Space Jam: A New Legacy Is A Slam Dunk


On July 16th, “Space Jam: A New Legacy” dribbled its way down the court to movie theatres and HBO Max. A long-anticipated sequel to the 1996 original (which celebrates its 25th Anniversary this year), the film follows NBA star LeBron James (as Himself) as he joins forces with the classic Looney Tunes characters to bring down the dastardly Al G Rhythm (Don Cheadle). Rounding out the live-action cast are Cedric Joe as Dominic “Dom” James, Sonequa Martin-Green as Kamiyah James, and NBA players Anthony Davis as The Brow, Damian Lillard as Chronos, Klay Thompson as Wet-Fire, Nneka Ogwumike as Arachnneka, and Diana Taurasi as White Mamba. Rounding out the impeccable voice cast of the immortal Tune Squad are Jeff Bergman (Bugs Bunny, Sylvester, Yosemite Sam), Eric Bauza (Daffy Duck, Porky Pig, Foghorn Leghorn, Elmer Fudd, and Marvin the Martian), Zendaya (Lola Bunny), Bob Bergen (Tweety), Candi Milo (Granny), Gabriel Iglesias (Speedy Gonzales), and Fred Tatasciore (Taz).

The film begins with a 25-minute introduction to LeBron James and the fictionalized version of his family portrayed in the film. After a montage comprised of James’ many achievements in the NBA, we are introduced to his son, Dom (a fictionalized version of James’ real-life son, Bryce). Dom is an aspiring video game designer and holds a true passion for his craft. This is upsetting to LeBron, as he wants his son to follow in his footsteps. After an argument during a meeting with LeBron at Warner Bros Studios, the two are uploaded into the Warner Bros. “Server-Verse” by the server’s charismatic, but a vengeful algorithm, Al G Rhythm (Seem silly enough yet?). LeBron is dumped into the Looney Tunes portion of the WB server, while Dom is taken under Al G’s wing in the hopes that he can design a new video basketball game to challenge LeBron and give Al G the recognition he always desired.

While the introduction nearly slows the film to a screeching halt, it takes an incredible turn for the better when we are introduced to Bugs and the rest of the toons. Despite being a cartoon, Jeff Bergman’s performance as Bugs proves to be one of the most human things about the film. The usual humor is there, but this is a Bugs we are not used to seeing. Having been abandoned by his fellow Looney Toons to pursue careers in other universes belonging to Warner IP (i.e. Mad Max, The Matrix, Harry Potter, etc.), Bugs is left to reflect on his life, his purpose, even his own mortality.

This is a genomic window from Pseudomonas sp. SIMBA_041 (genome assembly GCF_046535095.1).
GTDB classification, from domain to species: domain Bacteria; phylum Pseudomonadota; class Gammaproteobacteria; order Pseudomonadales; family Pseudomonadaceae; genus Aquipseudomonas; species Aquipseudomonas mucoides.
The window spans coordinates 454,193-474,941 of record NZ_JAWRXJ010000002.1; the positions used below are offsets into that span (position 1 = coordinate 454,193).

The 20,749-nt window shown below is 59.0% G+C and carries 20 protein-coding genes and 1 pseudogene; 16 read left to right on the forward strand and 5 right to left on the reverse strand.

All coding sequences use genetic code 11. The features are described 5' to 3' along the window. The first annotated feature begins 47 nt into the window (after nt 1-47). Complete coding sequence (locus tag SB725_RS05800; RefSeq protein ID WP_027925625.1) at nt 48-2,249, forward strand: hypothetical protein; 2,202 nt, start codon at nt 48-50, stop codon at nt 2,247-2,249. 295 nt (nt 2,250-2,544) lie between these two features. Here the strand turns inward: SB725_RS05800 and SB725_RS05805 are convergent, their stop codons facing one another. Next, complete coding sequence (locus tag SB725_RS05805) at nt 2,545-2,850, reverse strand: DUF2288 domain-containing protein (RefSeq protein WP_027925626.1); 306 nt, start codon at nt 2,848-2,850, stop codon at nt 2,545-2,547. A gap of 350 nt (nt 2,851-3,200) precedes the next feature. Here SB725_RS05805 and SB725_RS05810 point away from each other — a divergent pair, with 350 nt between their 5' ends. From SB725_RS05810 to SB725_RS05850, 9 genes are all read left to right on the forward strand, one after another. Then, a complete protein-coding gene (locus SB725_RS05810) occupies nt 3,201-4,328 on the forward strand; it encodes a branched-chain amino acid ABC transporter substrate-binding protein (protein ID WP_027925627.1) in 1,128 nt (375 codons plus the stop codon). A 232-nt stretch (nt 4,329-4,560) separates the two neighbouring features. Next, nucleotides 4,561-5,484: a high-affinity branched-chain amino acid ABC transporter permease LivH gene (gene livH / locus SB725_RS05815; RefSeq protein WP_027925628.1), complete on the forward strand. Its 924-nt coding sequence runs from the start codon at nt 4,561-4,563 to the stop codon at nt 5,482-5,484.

While many critics have called this film unoriginal and an excuse to further promote their brand, I felt this was the smartest way to draw newer audiences in that may not be as familiar with the original Space Jam. We all loved when they did it in The LEGO Movie and its spinoffs, why not here? To me, having the characters exploring the different universes through an internet server and coming together for one big climactic showdown made much more sense than the Looney Tunes universe being buried deep beneath the parking lot of an Alabama Piggly Wiggly (This actually happened in the original film). Another standout would have to be Lebron James himself. Going in I had my doubts, as athletes typically don’t make great actors, but he commanded the screen both physically and vocally, as his character is animated for the entire second act of the film. I also would not be doing this film justice if I didn’t call out the incomparable Eric Bauza. He not only reigns in the laughs as Daffy, Porky, Foghorn, and Marvin, but his inflections are so seamless, you’d think Mel Blanc himself had returned.

All in all, Space Jam: A New Legacy is a massive, colorful, CGI-loaded party that any die-hard Warner Bros. fan can enjoy. Highly recommended.